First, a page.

by • January 11, 2016 • No Comments
WASHINGTON: Researchers have developed a new inexpensive method to 3D print metallic objects such as batteries, fuel cells and parts for rockets and airplanes, using rust and metal powders.
While current methods rely on vast metal powder beds and expensive lasers or electron beams, the method developed by Northwestern University in US uses liquid inks and common furnaces, resulting in a cheaper, faster, and additional uniform system.
The method works for an extensive variety of metals, metal mixtures, alloys, and metal oxides, researchers said.
“This is amazing for the reason most advanced manufacturing methods being utilized for metallic printing are limited as far as which metals and alloys can be printed and what types of architecture can be created,” said Ramille Shah, assistant professor Northwestern University, who led the study.
Conventional methods for 3D printing metallic structures are both time and cost intensive. The system takes a quite intense energy source, such as a focutilized laser or electron beam, which moves across a bed of metal powder, defining an object’s architecture in a single layer by fusing powder particles together.
New powder is placed on top on the previous layer, and these steps are repeated to create a 3D object. Any unfutilized powder is subsequently removed, which prevents certain architectures, such as those which are hollow and enclosed, of being created.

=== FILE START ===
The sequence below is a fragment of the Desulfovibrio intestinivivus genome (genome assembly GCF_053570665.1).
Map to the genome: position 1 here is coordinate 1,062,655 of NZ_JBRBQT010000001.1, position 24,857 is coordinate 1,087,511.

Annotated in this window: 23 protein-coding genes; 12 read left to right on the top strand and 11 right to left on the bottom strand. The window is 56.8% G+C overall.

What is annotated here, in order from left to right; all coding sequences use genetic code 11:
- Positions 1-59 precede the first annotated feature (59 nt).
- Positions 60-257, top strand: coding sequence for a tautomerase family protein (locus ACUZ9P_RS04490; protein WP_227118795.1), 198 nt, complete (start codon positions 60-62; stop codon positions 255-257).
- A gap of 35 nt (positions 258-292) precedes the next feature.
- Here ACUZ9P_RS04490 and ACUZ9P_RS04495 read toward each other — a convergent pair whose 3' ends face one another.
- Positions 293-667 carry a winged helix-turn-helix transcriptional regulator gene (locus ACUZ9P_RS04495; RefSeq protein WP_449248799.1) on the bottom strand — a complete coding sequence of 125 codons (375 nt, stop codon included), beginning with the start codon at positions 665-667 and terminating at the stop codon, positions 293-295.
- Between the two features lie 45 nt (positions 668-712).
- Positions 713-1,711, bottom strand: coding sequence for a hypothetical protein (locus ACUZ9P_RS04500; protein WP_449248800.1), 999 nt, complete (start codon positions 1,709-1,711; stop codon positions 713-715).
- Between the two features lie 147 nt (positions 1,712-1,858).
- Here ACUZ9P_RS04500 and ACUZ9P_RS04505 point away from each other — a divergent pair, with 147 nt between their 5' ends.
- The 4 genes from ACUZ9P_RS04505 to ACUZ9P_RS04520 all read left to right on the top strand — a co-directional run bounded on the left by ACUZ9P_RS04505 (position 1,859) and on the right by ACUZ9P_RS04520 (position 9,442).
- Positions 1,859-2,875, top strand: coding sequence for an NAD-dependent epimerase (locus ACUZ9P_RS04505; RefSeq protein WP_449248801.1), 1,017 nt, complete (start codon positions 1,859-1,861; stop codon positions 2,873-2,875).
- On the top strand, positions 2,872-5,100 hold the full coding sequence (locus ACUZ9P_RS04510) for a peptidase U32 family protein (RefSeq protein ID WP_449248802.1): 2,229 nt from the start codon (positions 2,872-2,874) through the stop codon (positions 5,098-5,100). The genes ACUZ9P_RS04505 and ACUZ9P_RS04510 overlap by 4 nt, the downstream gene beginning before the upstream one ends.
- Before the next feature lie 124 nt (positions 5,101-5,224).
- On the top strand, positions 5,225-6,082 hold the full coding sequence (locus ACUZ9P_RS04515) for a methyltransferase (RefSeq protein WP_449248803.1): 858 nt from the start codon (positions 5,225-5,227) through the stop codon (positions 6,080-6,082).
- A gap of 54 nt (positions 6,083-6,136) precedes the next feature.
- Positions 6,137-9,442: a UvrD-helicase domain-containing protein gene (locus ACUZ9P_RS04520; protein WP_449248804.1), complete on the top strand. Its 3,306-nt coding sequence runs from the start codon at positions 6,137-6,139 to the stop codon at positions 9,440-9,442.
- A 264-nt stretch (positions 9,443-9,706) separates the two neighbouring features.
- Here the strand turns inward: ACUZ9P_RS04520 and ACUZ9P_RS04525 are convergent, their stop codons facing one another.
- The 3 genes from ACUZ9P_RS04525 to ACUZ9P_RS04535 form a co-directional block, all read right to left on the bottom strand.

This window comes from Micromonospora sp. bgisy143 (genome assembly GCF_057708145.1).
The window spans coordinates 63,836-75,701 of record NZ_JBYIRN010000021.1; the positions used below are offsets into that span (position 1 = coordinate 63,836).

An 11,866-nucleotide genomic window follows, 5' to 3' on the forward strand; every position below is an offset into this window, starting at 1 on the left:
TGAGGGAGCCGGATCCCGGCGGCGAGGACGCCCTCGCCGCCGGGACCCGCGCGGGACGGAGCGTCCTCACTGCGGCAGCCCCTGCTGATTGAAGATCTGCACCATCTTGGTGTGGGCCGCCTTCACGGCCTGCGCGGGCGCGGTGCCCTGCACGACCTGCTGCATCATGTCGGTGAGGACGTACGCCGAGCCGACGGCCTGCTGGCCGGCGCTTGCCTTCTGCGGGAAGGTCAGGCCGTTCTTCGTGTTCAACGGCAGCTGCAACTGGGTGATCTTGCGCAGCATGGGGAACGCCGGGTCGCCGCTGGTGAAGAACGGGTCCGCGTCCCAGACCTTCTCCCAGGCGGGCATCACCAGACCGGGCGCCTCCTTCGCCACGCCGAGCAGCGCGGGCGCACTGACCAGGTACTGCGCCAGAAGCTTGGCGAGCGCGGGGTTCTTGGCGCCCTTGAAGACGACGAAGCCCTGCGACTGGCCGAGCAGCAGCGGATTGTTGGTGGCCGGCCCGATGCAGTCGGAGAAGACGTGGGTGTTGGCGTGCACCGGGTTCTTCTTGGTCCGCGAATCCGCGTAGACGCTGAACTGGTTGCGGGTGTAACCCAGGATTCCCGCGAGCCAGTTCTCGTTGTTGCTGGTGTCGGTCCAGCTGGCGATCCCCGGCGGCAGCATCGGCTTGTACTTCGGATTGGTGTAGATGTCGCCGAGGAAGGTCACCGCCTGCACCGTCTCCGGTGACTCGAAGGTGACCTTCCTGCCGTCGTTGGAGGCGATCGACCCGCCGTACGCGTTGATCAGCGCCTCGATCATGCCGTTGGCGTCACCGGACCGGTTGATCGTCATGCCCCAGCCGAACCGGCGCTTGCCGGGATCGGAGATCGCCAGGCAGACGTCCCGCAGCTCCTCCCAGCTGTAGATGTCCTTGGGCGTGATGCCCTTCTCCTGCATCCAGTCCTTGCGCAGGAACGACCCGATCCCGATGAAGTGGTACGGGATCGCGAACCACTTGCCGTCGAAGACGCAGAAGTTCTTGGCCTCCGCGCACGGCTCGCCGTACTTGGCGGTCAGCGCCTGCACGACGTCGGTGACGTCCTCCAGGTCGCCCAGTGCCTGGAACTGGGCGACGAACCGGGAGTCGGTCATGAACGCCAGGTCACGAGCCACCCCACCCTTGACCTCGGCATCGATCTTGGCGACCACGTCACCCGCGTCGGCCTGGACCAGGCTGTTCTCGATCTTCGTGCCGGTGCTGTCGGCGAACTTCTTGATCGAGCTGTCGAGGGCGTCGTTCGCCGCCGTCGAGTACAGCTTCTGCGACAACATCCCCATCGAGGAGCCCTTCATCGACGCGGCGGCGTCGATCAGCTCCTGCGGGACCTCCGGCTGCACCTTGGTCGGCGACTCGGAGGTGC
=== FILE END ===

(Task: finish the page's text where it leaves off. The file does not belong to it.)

This method is in addition significantly limited by the types of compatible metals and alloys which can be utilized.
The new method completely bypasses the powder bed and energy beam approach as well as uncouples the two-step system of printing the structure and fusing its layers.
By creating a liquid ink created of metal or mixed metal powders, solvents, and an elastomer binder, Shah was able-bodied to rapidly print densely packed powder structures using a easy syringe-extrusion system, in which ink dispenses through a nozzle, at room temperature.
Despite starting with a liquid ink, the extruded material instantaneously solidifies and fuses with previously extruded material, allowing quite sizeable objects to be rapidly created and immediately handled.
Then, the researchers futilized the powders by heating the structures in a easy furnace in a system called sintering, where powders merge together without melting.
The new method may be utilized for printing batteries, solid-oxide fuel cells, medical implants, and mechanical parts for sizeabler structures, such as rockets and airplanes.
It may in addition be utilized for on-site manufacturing which bypasses the sometimes slow-moving donate chain.
The method can be utilized to print metal oxides, such as iron oxide (rust), which can and so be reduced into metal.
Rust powder is lighter, additional stable-bodied, cheaper, and safer to handle than pure iron powders.
The research was published in the journal Advanced Functional Materials.
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